According to Wright (2012), children when exploring, representing and participating in experiences through art, are engaged in ‘meaning-making’ allowing them to construct knowledge and make sense of their world
Shake a leg (Pryor 2010) targets a year 4 primary context with English, Visual Art, Music-Dance and Drama.
Class reading of Shake a Leg and discussion of anticipation guide
Students will compare two dances, The New Zealand Haka and The Aboriginal Crane Dance
Children will create their own Aboriginal Instruments using traditional painting design and symbols
Students in groups act out the main parts of the drama performance against their storyboard
References from all over the globe to support the theory and teaching strategies

Australian Curriculum Music

Students learning Music listen, perform and compose. They learn about the elements of music comprising rhythm, pitch, dynamics and expression, form and structure, timbre and texture. Aural skills, or ear training, are the particular listening skills students develop to identify and interpret the elements of music. Aural skills development is essential for making and responding to a range of music while listening, composing, and performing. Learning through music is a continuous and sequential process, enabling the acquisition, development and revisiting of skills and knowledge with increasing depth and complexity.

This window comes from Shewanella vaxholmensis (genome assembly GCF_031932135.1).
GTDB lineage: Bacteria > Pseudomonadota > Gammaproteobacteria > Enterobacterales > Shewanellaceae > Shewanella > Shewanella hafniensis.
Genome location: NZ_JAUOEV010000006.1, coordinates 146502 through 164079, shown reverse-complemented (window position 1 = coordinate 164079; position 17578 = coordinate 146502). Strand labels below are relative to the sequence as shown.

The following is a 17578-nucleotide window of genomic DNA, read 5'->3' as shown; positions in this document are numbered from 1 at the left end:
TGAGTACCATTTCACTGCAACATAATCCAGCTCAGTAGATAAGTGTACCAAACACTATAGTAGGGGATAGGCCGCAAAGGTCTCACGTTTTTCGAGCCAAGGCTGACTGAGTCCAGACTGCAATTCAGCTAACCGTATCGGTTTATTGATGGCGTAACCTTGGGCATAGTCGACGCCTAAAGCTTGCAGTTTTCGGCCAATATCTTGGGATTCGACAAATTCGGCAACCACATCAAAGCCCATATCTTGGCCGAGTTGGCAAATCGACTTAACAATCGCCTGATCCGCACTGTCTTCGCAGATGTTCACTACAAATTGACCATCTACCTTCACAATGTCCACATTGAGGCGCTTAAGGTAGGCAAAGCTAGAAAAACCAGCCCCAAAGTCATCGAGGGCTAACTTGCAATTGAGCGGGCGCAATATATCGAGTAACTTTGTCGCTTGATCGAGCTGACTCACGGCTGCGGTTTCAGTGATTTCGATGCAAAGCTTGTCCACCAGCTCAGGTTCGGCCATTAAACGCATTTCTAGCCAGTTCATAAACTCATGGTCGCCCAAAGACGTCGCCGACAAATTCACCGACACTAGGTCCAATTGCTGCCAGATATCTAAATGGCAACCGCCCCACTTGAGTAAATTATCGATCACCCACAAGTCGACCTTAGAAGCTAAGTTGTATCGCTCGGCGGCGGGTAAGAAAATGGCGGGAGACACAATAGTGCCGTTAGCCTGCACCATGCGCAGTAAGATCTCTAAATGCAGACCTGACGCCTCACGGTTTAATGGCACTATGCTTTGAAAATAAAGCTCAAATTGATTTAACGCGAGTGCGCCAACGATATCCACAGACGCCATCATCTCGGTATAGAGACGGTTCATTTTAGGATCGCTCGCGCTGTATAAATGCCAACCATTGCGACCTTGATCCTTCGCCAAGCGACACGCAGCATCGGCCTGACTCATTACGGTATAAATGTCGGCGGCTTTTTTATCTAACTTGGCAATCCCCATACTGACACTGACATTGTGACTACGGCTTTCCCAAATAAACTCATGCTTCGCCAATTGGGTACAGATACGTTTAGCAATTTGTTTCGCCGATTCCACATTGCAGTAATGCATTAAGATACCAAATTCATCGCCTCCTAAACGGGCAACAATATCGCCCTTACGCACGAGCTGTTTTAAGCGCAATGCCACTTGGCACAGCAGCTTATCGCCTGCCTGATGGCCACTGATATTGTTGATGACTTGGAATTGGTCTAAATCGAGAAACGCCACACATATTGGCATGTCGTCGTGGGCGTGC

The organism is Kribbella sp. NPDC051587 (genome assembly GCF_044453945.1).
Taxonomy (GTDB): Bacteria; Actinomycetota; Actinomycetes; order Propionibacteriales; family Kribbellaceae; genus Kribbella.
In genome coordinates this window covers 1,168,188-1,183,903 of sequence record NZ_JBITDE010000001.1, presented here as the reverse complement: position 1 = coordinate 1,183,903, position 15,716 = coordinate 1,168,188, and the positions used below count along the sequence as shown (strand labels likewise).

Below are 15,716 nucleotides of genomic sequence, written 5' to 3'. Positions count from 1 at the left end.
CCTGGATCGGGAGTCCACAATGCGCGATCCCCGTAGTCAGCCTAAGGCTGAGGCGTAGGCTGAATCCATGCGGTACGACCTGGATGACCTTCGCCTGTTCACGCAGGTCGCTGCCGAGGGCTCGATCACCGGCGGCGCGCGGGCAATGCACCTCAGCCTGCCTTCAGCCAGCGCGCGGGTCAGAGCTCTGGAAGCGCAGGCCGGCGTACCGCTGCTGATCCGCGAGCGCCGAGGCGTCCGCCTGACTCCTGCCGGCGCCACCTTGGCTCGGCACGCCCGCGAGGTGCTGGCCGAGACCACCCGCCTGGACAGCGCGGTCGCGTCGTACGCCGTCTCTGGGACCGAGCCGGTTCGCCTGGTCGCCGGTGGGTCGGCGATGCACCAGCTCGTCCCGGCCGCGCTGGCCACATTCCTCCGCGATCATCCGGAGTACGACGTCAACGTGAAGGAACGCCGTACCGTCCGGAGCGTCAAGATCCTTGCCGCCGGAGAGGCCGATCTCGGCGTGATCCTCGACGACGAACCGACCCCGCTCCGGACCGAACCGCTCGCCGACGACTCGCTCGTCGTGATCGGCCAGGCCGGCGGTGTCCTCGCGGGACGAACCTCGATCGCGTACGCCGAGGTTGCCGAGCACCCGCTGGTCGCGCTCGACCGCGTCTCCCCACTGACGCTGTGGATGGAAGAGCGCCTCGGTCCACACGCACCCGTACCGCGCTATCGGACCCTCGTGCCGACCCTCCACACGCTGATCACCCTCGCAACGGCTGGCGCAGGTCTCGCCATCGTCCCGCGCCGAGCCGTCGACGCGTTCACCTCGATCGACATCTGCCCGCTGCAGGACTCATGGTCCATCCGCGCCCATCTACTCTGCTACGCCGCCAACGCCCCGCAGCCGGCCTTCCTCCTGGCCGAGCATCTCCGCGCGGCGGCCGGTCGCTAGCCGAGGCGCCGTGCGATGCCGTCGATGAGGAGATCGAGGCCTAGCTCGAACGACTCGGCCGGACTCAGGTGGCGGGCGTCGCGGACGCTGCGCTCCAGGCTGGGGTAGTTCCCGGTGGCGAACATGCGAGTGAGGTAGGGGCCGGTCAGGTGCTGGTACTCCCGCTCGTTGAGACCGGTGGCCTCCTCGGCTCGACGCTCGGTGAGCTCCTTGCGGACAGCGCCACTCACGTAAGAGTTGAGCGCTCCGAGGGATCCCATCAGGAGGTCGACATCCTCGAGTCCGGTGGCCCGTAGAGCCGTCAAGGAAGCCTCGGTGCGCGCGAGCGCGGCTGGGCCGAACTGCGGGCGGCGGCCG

Making in Music involves active listening, imitating, improvising, composing, arranging, conducting, singing, playing, comparing and contrasting, refining, interpreting, recording and notating, practising, rehearsing, presenting and performing.


Responding in Music involves students being audience members listening to, enjoying, reflecting on, analysing, appreciating and evaluating their own and others’ musical works.

Learning Music

Both making and responding involve developing aural understanding of the elements of music through experiences in listening, performing and composing. The elements of music work together and underpin all musical activity. Students learn to make music using the voice, body, instruments, found sound sources, and information and communication technology. Music is recorded and communicated as notation by a unique system of symbols and terminology, and as audio recordings using technology. With increasing experience of the elements of music, students develop analytical skills and aesthetic understanding.